Shermer, Michael (1954-)

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Shermer, Michael (1954-)

Michael Shermer, cofounder of the Skeptics Society, one of the major organizations debunking what it considers pseudoscientific claims, especially of a psychic or occult nature, was born on September 8, 1954, in Glendale, California. He attended Pepperdine University, where he majored in psychology. He later received an M.A. in experimental psychology from California State University-Fullerton and a Ph.D. in the history of science from the Claremont Graduate School (1991).

During the 1980s Shermer launched a ten-year career as a professional cyclist, the high point of which was his participation in a 30,000-mile transcontinental Race Across America. His racing activity, which led to his first media appearances on various sports broadcasts, led to his first books, including Sport Cycling (1985), Cycling for Endurance and Speed (1987), The Woman Cyclist (with Elaine Mariolle, 1989), and Race Across America: The Agonies and Glories of the World's Toughest Bicycle Race (1994).

Shermer's racing career coincided with a growing interest in the movement started by the Committee for the Scientific Claims of the Paranormal (CSICOP), based in Buffalo, New York. Though he was a member, he also felt that more could be done, and in January of 1992, with Pat Linse and Kim Ziel Shermer, he founded the Skeptics Society, with its base in the Greater Los Angeles area. Several months later the first issue of Skeptic, a new periodical, joined the newsstand shelves next to CSICOP's Skeptical Inquirer. Shermer envisioned the Skeptics Society as treating traditional pseudoscience issues concerning psychic and occult claims, but also was concerned with other boundary issues in science where no such paranormal element was present (cold fusion, cryonics, nanotechnology, etc.) as well as controversial issues in social science and history, such as Holocaust denial.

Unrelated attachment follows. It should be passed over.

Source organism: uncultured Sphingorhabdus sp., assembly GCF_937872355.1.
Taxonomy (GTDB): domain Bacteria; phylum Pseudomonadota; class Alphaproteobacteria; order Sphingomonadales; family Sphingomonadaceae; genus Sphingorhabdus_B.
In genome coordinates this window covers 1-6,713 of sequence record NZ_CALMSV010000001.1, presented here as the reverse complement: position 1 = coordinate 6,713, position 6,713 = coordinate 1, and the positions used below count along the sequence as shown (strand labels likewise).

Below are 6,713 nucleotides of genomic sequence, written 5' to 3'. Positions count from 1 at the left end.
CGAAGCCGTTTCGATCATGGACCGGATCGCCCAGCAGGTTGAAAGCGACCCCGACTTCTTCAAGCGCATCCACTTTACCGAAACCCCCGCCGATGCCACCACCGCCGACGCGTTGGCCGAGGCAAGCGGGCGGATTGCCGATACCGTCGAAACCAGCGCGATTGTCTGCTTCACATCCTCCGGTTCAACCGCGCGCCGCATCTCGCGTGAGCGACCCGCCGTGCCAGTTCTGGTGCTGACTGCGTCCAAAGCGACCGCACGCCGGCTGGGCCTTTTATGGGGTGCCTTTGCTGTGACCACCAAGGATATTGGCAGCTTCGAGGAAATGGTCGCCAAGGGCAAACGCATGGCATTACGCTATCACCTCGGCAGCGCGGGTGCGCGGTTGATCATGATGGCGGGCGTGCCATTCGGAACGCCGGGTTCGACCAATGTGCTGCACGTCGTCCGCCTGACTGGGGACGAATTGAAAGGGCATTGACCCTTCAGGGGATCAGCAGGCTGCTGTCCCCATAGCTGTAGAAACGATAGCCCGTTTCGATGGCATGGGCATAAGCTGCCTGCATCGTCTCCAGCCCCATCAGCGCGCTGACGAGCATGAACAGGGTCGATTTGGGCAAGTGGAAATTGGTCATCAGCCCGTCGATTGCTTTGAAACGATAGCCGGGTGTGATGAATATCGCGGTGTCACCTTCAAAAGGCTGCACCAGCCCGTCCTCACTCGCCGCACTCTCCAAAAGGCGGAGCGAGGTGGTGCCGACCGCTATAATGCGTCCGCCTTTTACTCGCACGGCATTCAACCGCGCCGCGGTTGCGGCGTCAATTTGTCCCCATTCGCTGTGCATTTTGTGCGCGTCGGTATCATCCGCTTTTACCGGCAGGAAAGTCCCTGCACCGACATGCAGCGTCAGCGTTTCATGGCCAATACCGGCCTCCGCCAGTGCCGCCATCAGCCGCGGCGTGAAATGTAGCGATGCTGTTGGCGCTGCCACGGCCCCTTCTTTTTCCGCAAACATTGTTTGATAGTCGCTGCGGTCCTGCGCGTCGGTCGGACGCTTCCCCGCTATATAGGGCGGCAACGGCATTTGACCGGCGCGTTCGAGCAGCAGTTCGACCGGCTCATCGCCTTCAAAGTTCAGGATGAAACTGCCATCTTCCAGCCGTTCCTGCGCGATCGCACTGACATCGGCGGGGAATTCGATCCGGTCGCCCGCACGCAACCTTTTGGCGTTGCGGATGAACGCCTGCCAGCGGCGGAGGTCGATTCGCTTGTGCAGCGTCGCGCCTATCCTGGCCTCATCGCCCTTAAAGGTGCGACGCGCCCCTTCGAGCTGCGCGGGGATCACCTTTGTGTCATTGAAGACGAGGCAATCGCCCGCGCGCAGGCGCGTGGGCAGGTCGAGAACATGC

Shermer has supplied much of the energy that has seen the Skeptics Society, which he directs, grow into a significant organization challenging occult claims, and the Skeptic magazine, which he edits, gain national circulation. He has authored several related books, including Why People Believe Weird Things (1997), How We Believe: The Search for God in an Age of Science (2000), and Denying History (2000). He created the Skeptics Lecture Series at the California Institute of Technology and is an adjunct professor at Occidental College in Los Angeles. Shermer also put the media attention he gained in his cycling era to good use and has been a popular guest on talk shows. Most recently he has hosted a weekly radio show, "Science Talk," on the NPR affiliate in Southern California and a national television show on the Fox Family Channel.

Sources:

Shermer, Michael. Denying History. Berkeley: University of California Press, 2000.

. How We Believe: The Search for God in an Age of Science. New York: W. H. Freeman and Co., 2000.

. Why People Believe Weird Things. New York: W. H. Freeman and Co., 1997.